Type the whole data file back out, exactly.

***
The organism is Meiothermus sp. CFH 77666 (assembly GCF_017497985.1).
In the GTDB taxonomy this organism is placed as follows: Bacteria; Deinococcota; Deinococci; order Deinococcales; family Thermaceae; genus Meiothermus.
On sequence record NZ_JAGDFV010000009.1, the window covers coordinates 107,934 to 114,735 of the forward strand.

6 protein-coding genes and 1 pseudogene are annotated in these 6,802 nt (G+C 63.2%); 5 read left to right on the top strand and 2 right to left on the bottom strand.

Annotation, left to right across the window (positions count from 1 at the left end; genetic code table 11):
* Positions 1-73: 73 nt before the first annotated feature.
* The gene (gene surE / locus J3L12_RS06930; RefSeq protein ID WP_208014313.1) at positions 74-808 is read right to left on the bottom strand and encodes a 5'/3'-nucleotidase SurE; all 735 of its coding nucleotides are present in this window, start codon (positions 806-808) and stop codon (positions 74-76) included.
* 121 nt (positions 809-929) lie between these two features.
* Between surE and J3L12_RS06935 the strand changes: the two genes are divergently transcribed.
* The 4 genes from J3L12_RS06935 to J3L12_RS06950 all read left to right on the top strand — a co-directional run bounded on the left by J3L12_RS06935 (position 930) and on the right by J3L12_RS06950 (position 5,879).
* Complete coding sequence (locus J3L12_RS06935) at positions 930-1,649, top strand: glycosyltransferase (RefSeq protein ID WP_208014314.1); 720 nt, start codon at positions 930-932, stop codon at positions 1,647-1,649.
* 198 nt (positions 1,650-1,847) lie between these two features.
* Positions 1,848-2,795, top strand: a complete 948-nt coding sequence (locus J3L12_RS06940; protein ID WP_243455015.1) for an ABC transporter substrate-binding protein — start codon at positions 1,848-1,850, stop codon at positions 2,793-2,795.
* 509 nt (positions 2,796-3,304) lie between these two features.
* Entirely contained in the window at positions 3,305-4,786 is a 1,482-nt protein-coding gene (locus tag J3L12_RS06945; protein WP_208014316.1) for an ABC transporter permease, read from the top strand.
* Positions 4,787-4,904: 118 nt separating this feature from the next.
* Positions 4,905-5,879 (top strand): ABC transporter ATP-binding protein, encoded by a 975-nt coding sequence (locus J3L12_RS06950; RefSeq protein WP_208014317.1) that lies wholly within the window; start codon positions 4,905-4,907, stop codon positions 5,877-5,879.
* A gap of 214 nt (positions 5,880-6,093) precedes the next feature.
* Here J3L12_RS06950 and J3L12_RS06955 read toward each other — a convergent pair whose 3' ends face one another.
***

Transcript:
The organism is Meiothermus sp. CFH 77666 (assembly GCF_017497985.1).
In the GTDB taxonomy this organism is placed as follows: Bacteria; Deinococcota; Deinococci; order Deinococcales; family Thermaceae; genus Meiothermus.
On sequence record NZ_JAGDFV010000009.1, the window covers coordinates 107,934 to 114,735 of the forward strand.

6 protein-coding genes and 1 pseudogene are annotated in these 6,802 nt (G+C 63.2%); 5 read left to right on the top strand and 2 right to left on the bottom strand.

Annotation, left to right across the window (positions count from 1 at the left end; genetic code table 11):
* Positions 1-73: 73 nt before the first annotated feature.
* The gene (gene surE / locus J3L12_RS06930; RefSeq protein ID WP_208014313.1) at positions 74-808 is read right to left on the bottom strand and encodes a 5'/3'-nucleotidase SurE; all 735 of its coding nucleotides are present in this window, start codon (positions 806-808) and stop codon (positions 74-76) included.
* 121 nt (positions 809-929) lie between these two features.
* Between surE and J3L12_RS06935 the strand changes: the two genes are divergently transcribed.
* The 4 genes from J3L12_RS06935 to J3L12_RS06950 all read left to right on the top strand — a co-directional run bounded on the left by J3L12_RS06935 (position 930) and on the right by J3L12_RS06950 (position 5,879).
* Complete coding sequence (locus J3L12_RS06935) at positions 930-1,649, top strand: glycosyltransferase (RefSeq protein ID WP_208014314.1); 720 nt, start codon at positions 930-932, stop codon at positions 1,647-1,649.
* 198 nt (positions 1,650-1,847) lie between these two features.
* Positions 1,848-2,795, top strand: a complete 948-nt coding sequence (locus J3L12_RS06940; protein ID WP_243455015.1) for an ABC transporter substrate-binding protein — start codon at positions 1,848-1,850, stop codon at positions 2,793-2,795.
* 509 nt (positions 2,796-3,304) lie between these two features.
* Entirely contained in the window at positions 3,305-4,786 is a 1,482-nt protein-coding gene (locus tag J3L12_RS06945; protein WP_208014316.1) for an ABC transporter permease, read from the top strand.
* Positions 4,787-4,904: 118 nt separating this feature from the next.
* Positions 4,905-5,879 (top strand): ABC transporter ATP-binding protein, encoded by a 975-nt coding sequence (locus J3L12_RS06950; RefSeq protein WP_208014317.1) that lies wholly within the window; start codon positions 4,905-4,907, stop codon positions 5,877-5,879.
* A gap of 214 nt (positions 5,880-6,093) precedes the next feature.
* Here J3L12_RS06950 and J3L12_RS06955 read toward each other — a convergent pair whose 3' ends face one another.